Coronavirus
coronavirus stoplight risk map

Coronavirus stoplight: 6 states green, 20 yellow and 6 orange; Mexico City close to going yellow

The number of green states is down from eight

FREE ACCESS

The number of green light low risk states will fall to six from eight on Monday after the federal Health Ministry presented an updated coronavirus stoplight map on Friday.

There will be 20 yellow light medium risk states during the next two weeks, an increase of one compared to the map currently in effect, and six orange light high risk states, also an increase of one. For the fifth consecutive fortnight there will be no red light maximum risk states.

Each stoplight color, determined by the Health Ministry using 10 different indicators including case numbers and hospital occupancy levels, is accompanied by recommended restrictions to slow the spread of the virus but it is ultimately up to state governments to decide on their own restrictions.

The green light states between April 26 and May 9 will be Chiapas, Campeche, Coahuila, Veracruz, Jalisco and Guanajuato. The first four states are already green while Jalisco and Guanajuato will switch from yellow because their coronavirus situations have improved.

The yellow light states will be Baja California, Sonora, Sinaloa, Zacatecas, Durango, Aguascalientes, San Luis Potosí, Colima, Michoacán, Tlaxcala, Guerrero, Morelos, Puebla, Querétaro, Oaxaca, Nuevo León, Tamaulipas, Nayarit, México state and Yucatán.

The first 14 states are already yellow, Oaxaca, Nuevo León, Tamaulipas and Nayarit will switch from green after the Health Ministry deemed that their risk level has increased and México state and Yucatán will advance from orange due to an improved coronavirus situation.

México state Governor Alfredo del Mazo said Friday that hospital occupancy levels had decreased in the state, which has recorded the second highest number of coronavirus cases and Covid-19 deaths among the 32 states after Mexico City.

Businesses in the state, which includes many municipalities that are part of the Mexico City metropolitan area, will be permitted to extend their opening hours and increase capacity starting Monday.

“It’s important to say that even though we’ve progressed a lot, we are still at risk of infection. The yellow stoplight means that we still have a latent risk,” del Mazo said.

Coronavirus restrictions will also ease in Yucatán on Monday due to that state’s switch to yellow, while Querétaro authorities relaxed rules on Friday after they, contrary to the federal Health Ministry, deemed that the risk level had declined.

Businesses in Querétaro were permitted to extend their opening hours and capacity levels until at least May 9 due to the state’s shift to so-called Scenario A restrictions, while the Corregidora stadium will be allowed to fill to 30% of capacity for this Sunday’s Liga MX soccer match between Querétaro F.C. and F.C. Juárez. Social events of up to 200 people are also now permitted in the state.

Coronavirus cases and deaths in Mexico as reported by day.
Coronavirus cases and deaths in Mexico as reported by day. milenio

Health authorities warned citizens to not drop their guard and remain alert to the risk of infection during the Scenario A period.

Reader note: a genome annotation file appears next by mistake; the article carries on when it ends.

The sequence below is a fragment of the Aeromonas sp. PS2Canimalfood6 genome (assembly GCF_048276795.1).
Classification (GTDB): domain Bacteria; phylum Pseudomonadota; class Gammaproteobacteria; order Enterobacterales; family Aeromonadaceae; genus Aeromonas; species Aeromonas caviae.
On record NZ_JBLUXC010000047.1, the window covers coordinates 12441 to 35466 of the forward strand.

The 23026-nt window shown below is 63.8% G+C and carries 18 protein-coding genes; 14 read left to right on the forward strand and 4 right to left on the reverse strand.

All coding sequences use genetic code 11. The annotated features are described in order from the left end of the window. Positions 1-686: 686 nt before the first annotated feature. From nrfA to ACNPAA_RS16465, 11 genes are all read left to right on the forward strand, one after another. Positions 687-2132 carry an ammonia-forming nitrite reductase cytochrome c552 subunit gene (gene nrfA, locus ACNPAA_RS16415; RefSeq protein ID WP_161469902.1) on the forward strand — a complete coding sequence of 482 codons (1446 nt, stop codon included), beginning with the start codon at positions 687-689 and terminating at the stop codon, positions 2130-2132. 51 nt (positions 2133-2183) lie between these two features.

The six orange light states during the next two weeks will be Mexico City, Chihuahua, Baja California Sur, Hidalgo, Tabasco and Quintana Roo. The first three states are already orange while the last three will switch from yellow.

Mexico City Mayor Claudia Sheinbaum said the capital – Mexico’s coronavirus epicenter since the beginning of the pandemic – is very close to switching to medium risk yellow. In fact, there is a chance that Mexico City authorities will announce a downgrade to the risk level next Friday, which would take effect the following Monday.

“We’re still on the orange light but we’re calling next week’s stoplight ‘toward yellow,’” said government official Eduard Clark.

There are still more than 9,000 estimated active cases in Mexico City but new infections are on the wane, Clark said.

The capital has recorded almost 635,000 confirmed cases since the beginning of the pandemic and 41,472 Covid-19 fatalities, figures that respectively account for 27.3% and 19.3% of Mexico’s accumulated case tally and official death toll.

The national case tally currently stands at 2.32 million while the official death toll is 214,504, although the federal government has acknowledged that the real number of Covid-19 fatalities is well above 300,000. There are 27,615 active cases across the country, according to Health Ministry estimates.

Deputy Health Minister Hugo López-Gatell reported at Friday night’s coronavirus press briefing that 397,292 Covid-19 vaccine doses were administered on Friday, pushing the total number of doses given to 15.87 million. Most of the shots have gone to health workers and seniors, although the number of vaccinated teachers is now rising quickly as authorities seek to reopen schools more than a year after they closed.

As of Friday night, Mexico had received 21.61 million doses of five vaccines – Pfizer, AstraZeneca, SinoVac, Sputnik V and CanSino – meaning that about three-quarters of those delivered have been used.

The federal government said in February that it expected to receive more than 100 million vaccine doses by the end of May but that prediction now appears exceedingly unlikely to come true.

Source: El Universal (sp), Reforma (sp), AS (sp) 

Reader forum

The forum is available to logged-in subscribers only.